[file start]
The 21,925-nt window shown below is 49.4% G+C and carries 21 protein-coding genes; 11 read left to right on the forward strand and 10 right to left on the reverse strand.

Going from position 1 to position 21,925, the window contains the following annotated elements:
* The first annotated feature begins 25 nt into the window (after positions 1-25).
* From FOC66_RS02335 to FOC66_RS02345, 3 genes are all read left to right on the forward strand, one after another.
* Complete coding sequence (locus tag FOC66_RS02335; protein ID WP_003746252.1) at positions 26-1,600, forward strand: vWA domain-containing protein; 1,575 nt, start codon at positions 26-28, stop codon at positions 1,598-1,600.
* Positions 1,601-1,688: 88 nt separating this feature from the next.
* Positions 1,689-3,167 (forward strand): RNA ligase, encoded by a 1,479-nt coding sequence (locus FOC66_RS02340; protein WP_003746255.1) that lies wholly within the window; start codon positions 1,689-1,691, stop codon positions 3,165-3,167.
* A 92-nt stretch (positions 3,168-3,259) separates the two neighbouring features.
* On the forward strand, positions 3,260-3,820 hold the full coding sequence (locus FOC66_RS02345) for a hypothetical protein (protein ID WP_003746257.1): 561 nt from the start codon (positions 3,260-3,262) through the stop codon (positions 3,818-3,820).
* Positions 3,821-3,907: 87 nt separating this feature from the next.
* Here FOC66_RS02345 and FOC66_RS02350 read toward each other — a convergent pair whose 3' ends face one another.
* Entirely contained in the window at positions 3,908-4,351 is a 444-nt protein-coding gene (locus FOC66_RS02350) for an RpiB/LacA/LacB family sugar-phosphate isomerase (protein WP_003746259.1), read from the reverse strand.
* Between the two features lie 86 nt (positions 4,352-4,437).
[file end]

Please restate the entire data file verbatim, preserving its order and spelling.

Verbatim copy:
The 21,925-nt window shown below is 49.4% G+C and carries 21 protein-coding genes; 11 read left to right on the forward strand and 10 right to left on the reverse strand.

Going from position 1 to position 21,925, the window contains the following annotated elements:
* The first annotated feature begins 25 nt into the window (after positions 1-25).
* From FOC66_RS02335 to FOC66_RS02345, 3 genes are all read left to right on the forward strand, one after another.
* Complete coding sequence (locus tag FOC66_RS02335; protein ID WP_003746252.1) at positions 26-1,600, forward strand: vWA domain-containing protein; 1,575 nt, start codon at positions 26-28, stop codon at positions 1,598-1,600.
* Positions 1,601-1,688: 88 nt separating this feature from the next.
* Positions 1,689-3,167 (forward strand): RNA ligase, encoded by a 1,479-nt coding sequence (locus FOC66_RS02340; protein WP_003746255.1) that lies wholly within the window; start codon positions 1,689-1,691, stop codon positions 3,165-3,167.
* A 92-nt stretch (positions 3,168-3,259) separates the two neighbouring features.
* On the forward strand, positions 3,260-3,820 hold the full coding sequence (locus FOC66_RS02345) for a hypothetical protein (protein ID WP_003746257.1): 561 nt from the start codon (positions 3,260-3,262) through the stop codon (positions 3,818-3,820).
* Positions 3,821-3,907: 87 nt separating this feature from the next.
* Here FOC66_RS02345 and FOC66_RS02350 read toward each other — a convergent pair whose 3' ends face one another.
* Entirely contained in the window at positions 3,908-4,351 is a 444-nt protein-coding gene (locus FOC66_RS02350) for an RpiB/LacA/LacB family sugar-phosphate isomerase (protein WP_003746259.1), read from the reverse strand.
* Between the two features lie 86 nt (positions 4,352-4,437).